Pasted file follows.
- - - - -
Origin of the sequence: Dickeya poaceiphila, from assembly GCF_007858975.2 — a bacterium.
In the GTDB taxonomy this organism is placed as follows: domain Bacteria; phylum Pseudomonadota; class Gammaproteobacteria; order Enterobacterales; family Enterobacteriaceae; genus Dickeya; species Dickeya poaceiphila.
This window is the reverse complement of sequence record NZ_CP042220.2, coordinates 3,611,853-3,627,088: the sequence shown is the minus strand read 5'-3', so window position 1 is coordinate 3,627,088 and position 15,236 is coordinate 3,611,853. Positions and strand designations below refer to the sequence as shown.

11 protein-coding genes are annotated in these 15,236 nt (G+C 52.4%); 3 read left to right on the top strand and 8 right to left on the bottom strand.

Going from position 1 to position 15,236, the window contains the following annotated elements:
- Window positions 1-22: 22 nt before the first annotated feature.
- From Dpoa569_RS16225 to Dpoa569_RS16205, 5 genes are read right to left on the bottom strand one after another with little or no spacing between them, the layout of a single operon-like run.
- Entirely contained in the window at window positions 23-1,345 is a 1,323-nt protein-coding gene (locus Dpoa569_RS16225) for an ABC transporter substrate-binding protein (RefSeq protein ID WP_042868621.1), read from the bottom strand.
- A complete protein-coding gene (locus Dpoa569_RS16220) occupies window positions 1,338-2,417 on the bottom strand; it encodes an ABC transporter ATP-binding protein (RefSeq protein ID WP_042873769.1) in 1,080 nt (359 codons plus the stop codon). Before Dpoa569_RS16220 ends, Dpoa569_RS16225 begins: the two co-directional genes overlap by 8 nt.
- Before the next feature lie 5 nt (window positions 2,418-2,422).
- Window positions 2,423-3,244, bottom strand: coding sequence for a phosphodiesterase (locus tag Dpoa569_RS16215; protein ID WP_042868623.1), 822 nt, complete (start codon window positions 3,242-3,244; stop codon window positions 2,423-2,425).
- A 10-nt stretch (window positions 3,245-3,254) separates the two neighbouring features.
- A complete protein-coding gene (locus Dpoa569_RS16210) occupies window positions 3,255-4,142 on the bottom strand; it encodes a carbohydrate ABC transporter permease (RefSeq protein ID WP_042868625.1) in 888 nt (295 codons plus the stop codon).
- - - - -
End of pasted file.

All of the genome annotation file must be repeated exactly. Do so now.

Origin of the sequence: Dickeya poaceiphila, from assembly GCF_007858975.2 — a bacterium.
In the GTDB taxonomy this organism is placed as follows: domain Bacteria; phylum Pseudomonadota; class Gammaproteobacteria; order Enterobacterales; family Enterobacteriaceae; genus Dickeya; species Dickeya poaceiphila.
This window is the reverse complement of sequence record NZ_CP042220.2, coordinates 3,611,853-3,627,088: the sequence shown is the minus strand read 5'-3', so window position 1 is coordinate 3,627,088 and position 15,236 is coordinate 3,611,853. Positions and strand designations below refer to the sequence as shown.

11 protein-coding genes are annotated in these 15,236 nt (G+C 52.4%); 3 read left to right on the top strand and 8 right to left on the bottom strand.

Going from position 1 to position 15,236, the window contains the following annotated elements:
- Window positions 1-22: 22 nt before the first annotated feature.
- From Dpoa569_RS16225 to Dpoa569_RS16205, 5 genes are read right to left on the bottom strand one after another with little or no spacing between them, the layout of a single operon-like run.
- Entirely contained in the window at window positions 23-1,345 is a 1,323-nt protein-coding gene (locus Dpoa569_RS16225) for an ABC transporter substrate-binding protein (RefSeq protein ID WP_042868621.1), read from the bottom strand.
- A complete protein-coding gene (locus Dpoa569_RS16220) occupies window positions 1,338-2,417 on the bottom strand; it encodes an ABC transporter ATP-binding protein (RefSeq protein ID WP_042873769.1) in 1,080 nt (359 codons plus the stop codon). Before Dpoa569_RS16220 ends, Dpoa569_RS16225 begins: the two co-directional genes overlap by 8 nt.
- Before the next feature lie 5 nt (window positions 2,418-2,422).
- Window positions 2,423-3,244, bottom strand: coding sequence for a phosphodiesterase (locus tag Dpoa569_RS16215; protein ID WP_042868623.1), 822 nt, complete (start codon window positions 3,242-3,244; stop codon window positions 2,423-2,425).
- A 10-nt stretch (window positions 3,245-3,254) separates the two neighbouring features.
- A complete protein-coding gene (locus Dpoa569_RS16210) occupies window positions 3,255-4,142 on the bottom strand; it encodes a carbohydrate ABC transporter permease (RefSeq protein ID WP_042868625.1) in 888 nt (295 codons plus the stop codon).